About the Collection

Key works of French art after 1945 have been assembled from the important collection of the married couple Peter and Irene Ludwig and made available to the newly founded Ludwig Museum.

The link from Classical Modernism, which still largely determines the current image of French art, to forms of expression of the current art scene is provided by a few, but nevertheless significant works by Wols, Picasso, Dubuffet and the Americans Jasper Johns and William de Kooning. The spirit of a radical turn towards gestural-expressive painting, which was primarily driven by American artists after the Second World War, is ignited by the latter two.

After Paris had initially lost its central position as an art metropolis and American artists came to Paris only briefly, more and more French artists turned to New York to receive new impulses there. This quickly led to a turn to Pop Art, which was taken up, varied, and developed further in France, especially by the “Nouveaux Réalistes. Numerous works by them, including Arman, César, Jean Tinguely, Daniel Spoerri, Niki de Saint Phalle, Martial Raysse, and others, are represented in the collection of the Ludwig Museum and form a first important nucleus of French art after 1945. In the so-called “Edition MAT” (Multiplication d’Art Transformable), from which almost all works of the 1950s and 1960s are gathered in the museum’s collection, there is an interweaving of kinetic and object-related art, which at the same time was born out of the idea of making art affordable for everyone and yet producing individual originals, instead of reproductions. Artists of Nouveau Réalisme, but also protagonists such as Niki de Staint Phalle, Christo, Man Ray, Soto, Pol Bury, Dieter Roth and Karl Gerstner found here a community of interest that was transnational in nature and immensely innovative in concept.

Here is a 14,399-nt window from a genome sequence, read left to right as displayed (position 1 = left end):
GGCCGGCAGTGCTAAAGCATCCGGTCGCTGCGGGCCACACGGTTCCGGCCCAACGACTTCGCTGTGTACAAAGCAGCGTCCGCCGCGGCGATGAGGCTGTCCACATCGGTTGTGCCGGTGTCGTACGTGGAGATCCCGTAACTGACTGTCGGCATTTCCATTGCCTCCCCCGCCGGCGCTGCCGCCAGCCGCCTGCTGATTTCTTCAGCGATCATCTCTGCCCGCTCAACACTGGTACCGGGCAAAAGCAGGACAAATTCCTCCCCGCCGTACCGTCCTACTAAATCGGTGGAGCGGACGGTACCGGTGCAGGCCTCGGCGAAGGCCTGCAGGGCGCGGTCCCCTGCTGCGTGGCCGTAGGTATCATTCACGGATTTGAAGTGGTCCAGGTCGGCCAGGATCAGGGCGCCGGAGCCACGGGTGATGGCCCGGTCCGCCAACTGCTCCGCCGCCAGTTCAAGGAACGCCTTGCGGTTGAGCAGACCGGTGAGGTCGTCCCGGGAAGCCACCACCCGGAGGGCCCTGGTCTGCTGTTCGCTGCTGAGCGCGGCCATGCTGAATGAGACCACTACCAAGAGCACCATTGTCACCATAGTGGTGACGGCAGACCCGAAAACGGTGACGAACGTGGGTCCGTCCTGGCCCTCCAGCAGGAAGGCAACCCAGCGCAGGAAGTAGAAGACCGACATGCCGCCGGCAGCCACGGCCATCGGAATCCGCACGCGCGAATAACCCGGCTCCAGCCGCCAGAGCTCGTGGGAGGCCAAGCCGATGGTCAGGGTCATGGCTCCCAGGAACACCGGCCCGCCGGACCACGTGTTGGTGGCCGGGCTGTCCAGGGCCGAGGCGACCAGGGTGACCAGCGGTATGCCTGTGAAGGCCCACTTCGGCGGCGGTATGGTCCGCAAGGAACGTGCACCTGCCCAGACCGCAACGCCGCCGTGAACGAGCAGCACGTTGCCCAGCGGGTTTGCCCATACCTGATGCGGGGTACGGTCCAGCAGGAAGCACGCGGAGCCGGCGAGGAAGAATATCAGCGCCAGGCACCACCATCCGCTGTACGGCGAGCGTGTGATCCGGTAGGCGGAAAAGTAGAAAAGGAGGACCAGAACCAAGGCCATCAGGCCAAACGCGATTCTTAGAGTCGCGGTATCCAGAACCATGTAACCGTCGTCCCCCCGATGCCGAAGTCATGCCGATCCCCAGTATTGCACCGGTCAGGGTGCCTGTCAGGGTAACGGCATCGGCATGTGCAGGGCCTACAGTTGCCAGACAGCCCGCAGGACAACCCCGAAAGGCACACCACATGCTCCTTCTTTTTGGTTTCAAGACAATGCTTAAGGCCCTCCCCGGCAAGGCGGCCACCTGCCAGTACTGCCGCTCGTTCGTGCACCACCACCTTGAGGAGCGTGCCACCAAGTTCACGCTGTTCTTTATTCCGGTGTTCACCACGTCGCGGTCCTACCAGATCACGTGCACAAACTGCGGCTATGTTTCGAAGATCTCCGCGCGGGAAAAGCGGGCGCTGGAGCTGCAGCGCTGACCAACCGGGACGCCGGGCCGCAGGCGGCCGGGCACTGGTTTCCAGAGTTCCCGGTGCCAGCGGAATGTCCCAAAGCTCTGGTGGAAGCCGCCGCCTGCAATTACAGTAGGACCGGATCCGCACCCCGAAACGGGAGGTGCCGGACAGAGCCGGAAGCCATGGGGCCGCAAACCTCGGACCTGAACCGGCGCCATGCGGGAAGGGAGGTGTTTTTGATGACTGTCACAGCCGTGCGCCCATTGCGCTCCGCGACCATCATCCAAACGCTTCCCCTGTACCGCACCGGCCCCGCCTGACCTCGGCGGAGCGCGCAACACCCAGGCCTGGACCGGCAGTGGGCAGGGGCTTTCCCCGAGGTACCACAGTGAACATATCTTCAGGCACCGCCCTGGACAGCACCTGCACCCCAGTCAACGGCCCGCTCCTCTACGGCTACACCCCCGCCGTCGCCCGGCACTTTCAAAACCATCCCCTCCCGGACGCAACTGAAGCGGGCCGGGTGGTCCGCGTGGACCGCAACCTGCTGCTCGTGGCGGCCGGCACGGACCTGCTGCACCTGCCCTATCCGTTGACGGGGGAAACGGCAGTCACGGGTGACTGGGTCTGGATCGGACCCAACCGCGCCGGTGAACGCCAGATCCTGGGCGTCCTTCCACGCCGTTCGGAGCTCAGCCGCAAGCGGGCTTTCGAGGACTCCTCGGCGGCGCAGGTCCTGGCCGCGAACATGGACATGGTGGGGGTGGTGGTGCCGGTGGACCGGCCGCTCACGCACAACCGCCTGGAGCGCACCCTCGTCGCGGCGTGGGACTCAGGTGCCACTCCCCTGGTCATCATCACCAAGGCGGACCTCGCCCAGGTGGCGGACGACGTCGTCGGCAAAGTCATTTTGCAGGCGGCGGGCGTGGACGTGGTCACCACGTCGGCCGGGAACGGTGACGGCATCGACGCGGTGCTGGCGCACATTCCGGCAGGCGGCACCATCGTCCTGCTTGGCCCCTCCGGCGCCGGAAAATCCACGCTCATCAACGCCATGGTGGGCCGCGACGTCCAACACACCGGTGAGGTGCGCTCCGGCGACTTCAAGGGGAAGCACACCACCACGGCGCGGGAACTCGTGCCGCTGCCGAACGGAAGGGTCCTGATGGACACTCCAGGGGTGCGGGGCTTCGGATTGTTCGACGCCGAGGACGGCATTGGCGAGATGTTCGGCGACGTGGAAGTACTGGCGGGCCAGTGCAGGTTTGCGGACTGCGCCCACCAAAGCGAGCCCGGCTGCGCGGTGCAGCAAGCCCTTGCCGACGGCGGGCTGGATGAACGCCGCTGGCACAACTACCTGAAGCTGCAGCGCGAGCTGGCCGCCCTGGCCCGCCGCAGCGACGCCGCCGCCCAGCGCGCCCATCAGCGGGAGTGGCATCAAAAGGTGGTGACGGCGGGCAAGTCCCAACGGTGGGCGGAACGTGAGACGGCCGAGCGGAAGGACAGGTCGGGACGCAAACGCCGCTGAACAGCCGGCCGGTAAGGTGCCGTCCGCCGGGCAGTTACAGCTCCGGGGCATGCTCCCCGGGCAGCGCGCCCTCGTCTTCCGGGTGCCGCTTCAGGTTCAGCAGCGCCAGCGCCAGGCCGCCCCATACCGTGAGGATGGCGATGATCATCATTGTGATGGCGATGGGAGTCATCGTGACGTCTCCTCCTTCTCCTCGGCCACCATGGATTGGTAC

After “Fluxus” (Vautier / Vostell) and “Concept art” (Bernar Venet) followed above all important artist communities such as “Surport(s) / Surface(s)”, which with today well-known representatives such as Daniel Buren, Louis Cane, Marc Devade, Claude Viallat and others have written art history and have been appreciated far beyond the borders of France.

Important works, in part supplemented by important donations, were acquired for the Ludwig Museum. At almost the same time, there was a development in France that dealt with the “securing of traces”. What was meant was nothing other than a partly personal immersion in history, which then turned into generally relevant questions, as exemplified in the work of Christian Boltanski. The “Drawer Cabinet” from 1972 illustrates with each individual drawer the “reconstruction attempt” of Boltanski’s individual search for his own childhood and youth.

The two important works of the artist couple Anne and Patrick Poirier also deal with past times, especially with antiquity. Their “Depôt de Memoire et d’Oblie” from 1992 was conceived especially by them for the outer district of the Ludwig Museum and forms an optical axis between the historic Deutschherrenhaus and the Kaiserdenkmal at the Deutsches Eck.

The 1980s, which in Germany were primarily defined by the “Neue Wilde” (New Wild Ones), were distinguished in France above all by the “Figuration libre” (Free Figuration), which “came along” colorful, poppy, cheeky and in the style of comics. Among them are Hervé di Rosa, Robert Combas and François Boisrond. The influence of Keith Haring is unmistakable.

Important individual positions are continuously expanded and profiled through purchases.


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